However, there’s another debate that has long been simmering below the surface, and has recently grown in prominence: the question over whether or not inmates on death row should be able to donate their organs after they are executed. In March of 2011, an inmate on Oregon’s death row wrote an opinion piece in the NewYorkTimes, in which he explained his desire to donate his organs after he is executed. He has even offered to drop all of his appeals, if he is allowed to donate his organs.

On its surface, it seems perfectly logical that the organs of death row inmates should be harvested and donated to those who need them, presuming that the organs are suitable for donation. In fact, some might argue that organ harvesting should be standard procedure, with the inmate having no say in the matter. After all, if the state has already stripped a person of his legal right to live, taking away their legal right to determine what’s done with their organs after they die seems like a triviality.

Most people who favor letting inmates donate organs, however, seem to believe that the choice should be up to the inmate.

In either case, the argument is simple: whether you favor the death penalty or not, it probably isn’t going away anytime soon. So in the meantime, why not let the death of a person (which is never a pleasant thing, even if they were convicted of a horrible crime) save or improve the lives of several other people?

After all, there are over 100,000 people in the United States awaiting donor organs, and almost 20 of them die every day. Across the U.S., about 3,000 people are on federal (both civilian and military) and state death row. A single healthy person, by donating their heart, liver, kidneys, lungs, and other vital organs, can save the lives of up to 8 people. And by donating their corneas, skin, and even (thanks to advances in medical technology over the last decade or so) their faces and entire limbs, they can vastly improve the quality of life of many additional people. And currently, no jurisdiction in the United States allows prisoners condemned to death to donate their organs. They are buried or cremated right along with the rest of an executed prisoner’s body. To many, this seems like a huge waste.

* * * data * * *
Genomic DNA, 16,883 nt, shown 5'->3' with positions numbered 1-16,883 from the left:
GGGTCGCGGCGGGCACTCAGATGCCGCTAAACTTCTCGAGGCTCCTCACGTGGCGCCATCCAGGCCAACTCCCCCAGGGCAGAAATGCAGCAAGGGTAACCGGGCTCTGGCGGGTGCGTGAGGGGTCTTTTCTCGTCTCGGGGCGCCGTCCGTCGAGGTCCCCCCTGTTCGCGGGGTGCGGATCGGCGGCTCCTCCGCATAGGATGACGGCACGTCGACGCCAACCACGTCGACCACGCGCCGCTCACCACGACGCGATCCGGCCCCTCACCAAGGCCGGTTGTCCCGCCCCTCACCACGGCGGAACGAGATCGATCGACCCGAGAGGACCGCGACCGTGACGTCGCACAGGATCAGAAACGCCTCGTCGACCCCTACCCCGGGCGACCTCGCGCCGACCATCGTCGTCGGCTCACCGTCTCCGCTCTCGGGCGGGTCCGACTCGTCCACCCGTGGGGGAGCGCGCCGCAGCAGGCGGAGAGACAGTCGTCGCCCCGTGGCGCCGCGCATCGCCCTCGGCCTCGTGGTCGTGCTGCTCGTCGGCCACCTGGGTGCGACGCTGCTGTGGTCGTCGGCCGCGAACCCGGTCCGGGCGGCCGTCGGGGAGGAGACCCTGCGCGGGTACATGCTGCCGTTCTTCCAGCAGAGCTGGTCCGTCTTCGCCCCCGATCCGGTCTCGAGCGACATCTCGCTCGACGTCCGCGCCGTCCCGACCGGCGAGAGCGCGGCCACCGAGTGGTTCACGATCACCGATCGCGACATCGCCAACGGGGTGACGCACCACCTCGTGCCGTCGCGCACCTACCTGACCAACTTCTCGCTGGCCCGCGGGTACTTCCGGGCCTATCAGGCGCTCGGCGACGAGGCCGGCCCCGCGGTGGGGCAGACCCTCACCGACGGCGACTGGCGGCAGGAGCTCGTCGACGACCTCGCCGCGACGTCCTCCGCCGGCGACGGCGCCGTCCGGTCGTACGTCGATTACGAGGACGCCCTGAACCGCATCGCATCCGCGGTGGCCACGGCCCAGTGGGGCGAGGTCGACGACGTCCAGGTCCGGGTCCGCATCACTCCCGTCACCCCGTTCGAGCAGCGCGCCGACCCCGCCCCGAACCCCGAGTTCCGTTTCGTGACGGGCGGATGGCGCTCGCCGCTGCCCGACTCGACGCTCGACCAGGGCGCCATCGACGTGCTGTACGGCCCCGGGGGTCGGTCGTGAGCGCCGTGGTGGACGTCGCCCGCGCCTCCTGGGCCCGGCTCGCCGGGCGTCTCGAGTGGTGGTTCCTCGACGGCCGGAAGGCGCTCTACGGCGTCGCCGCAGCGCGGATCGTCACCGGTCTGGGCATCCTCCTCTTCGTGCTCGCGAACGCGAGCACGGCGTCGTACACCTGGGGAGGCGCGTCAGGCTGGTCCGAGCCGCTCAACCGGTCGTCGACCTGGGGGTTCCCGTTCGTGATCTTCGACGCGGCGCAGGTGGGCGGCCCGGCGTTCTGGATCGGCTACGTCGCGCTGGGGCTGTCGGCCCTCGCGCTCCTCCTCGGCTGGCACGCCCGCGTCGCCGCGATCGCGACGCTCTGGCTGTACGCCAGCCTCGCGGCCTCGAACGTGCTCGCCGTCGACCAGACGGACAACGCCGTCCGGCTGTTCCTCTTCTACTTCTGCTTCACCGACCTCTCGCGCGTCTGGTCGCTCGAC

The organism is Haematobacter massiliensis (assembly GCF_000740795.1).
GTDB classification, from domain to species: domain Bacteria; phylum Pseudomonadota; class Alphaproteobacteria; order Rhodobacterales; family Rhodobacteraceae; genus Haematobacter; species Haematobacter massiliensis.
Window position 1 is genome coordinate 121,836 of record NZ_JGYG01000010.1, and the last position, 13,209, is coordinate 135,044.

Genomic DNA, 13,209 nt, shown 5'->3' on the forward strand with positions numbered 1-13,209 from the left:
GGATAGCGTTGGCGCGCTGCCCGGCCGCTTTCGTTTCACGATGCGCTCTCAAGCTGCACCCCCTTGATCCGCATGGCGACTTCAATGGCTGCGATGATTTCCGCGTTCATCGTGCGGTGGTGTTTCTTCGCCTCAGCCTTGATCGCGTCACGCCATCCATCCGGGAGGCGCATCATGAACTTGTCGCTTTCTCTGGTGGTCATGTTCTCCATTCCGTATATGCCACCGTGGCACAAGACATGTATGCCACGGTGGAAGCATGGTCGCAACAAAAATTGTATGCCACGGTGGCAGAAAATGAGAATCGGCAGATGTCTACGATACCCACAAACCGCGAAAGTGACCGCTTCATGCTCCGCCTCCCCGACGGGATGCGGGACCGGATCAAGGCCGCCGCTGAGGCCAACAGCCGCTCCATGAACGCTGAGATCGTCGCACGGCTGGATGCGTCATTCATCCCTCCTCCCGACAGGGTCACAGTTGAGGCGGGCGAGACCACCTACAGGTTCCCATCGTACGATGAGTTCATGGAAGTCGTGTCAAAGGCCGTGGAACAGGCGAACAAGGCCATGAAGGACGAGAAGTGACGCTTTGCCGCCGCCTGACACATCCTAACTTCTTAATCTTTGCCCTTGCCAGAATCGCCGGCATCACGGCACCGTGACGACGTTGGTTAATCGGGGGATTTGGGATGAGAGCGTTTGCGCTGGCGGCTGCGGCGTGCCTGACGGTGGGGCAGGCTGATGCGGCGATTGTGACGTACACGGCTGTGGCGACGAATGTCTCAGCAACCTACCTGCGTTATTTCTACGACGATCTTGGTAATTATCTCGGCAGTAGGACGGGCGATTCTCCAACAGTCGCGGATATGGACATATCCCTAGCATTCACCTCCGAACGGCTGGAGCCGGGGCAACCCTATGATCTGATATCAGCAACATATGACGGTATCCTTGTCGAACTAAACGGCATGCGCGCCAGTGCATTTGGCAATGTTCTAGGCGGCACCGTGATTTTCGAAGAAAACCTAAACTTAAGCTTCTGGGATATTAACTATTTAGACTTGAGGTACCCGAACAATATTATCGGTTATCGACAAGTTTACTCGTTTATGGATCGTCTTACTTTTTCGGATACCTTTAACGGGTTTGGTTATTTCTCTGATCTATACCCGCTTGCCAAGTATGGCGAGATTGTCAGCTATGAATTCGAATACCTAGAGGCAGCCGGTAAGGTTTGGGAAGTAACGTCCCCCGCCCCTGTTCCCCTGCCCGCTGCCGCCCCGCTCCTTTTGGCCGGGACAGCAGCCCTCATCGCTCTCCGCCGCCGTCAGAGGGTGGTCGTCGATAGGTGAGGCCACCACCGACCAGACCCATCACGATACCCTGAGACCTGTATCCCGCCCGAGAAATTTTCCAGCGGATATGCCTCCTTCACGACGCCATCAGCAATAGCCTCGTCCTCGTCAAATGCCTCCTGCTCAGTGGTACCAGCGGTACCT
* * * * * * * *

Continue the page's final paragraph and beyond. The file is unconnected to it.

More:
However, there are some reasons why we should think long and hard before changing the rules to allow these organ donations. First of all, there’s the issue of consent. When a person is on death row, it’s arguable that they are totally incapable of making a truly free and rational choice about anything, let alone something as profound as organ donation.

Furthermore, there are laws in the United States that make it illegal to sell human organs, or exchange them for any other type of “valuable consideration,” which would presumably include leniency in sentencing. However, if the inmate is going to be executed either way, that doesn’t seem to be an issue.

There are also concerns that the need for donor organs, and the ability of inmates to donate them after they’re executed, might lead to prison officials and court systems trying to hasten the execution process. For example, suppose an inmate has agreed to donate his organs in the event that he’s executed, but still maintains his innocence, or at least believes that he has legal grounds to have his sentence reduced to life in prison without parole. One could imagine a scenario where the courts try to rush his appeals through the system, in order to have him executed as quickly as possible, so that other people can benefit from his organs.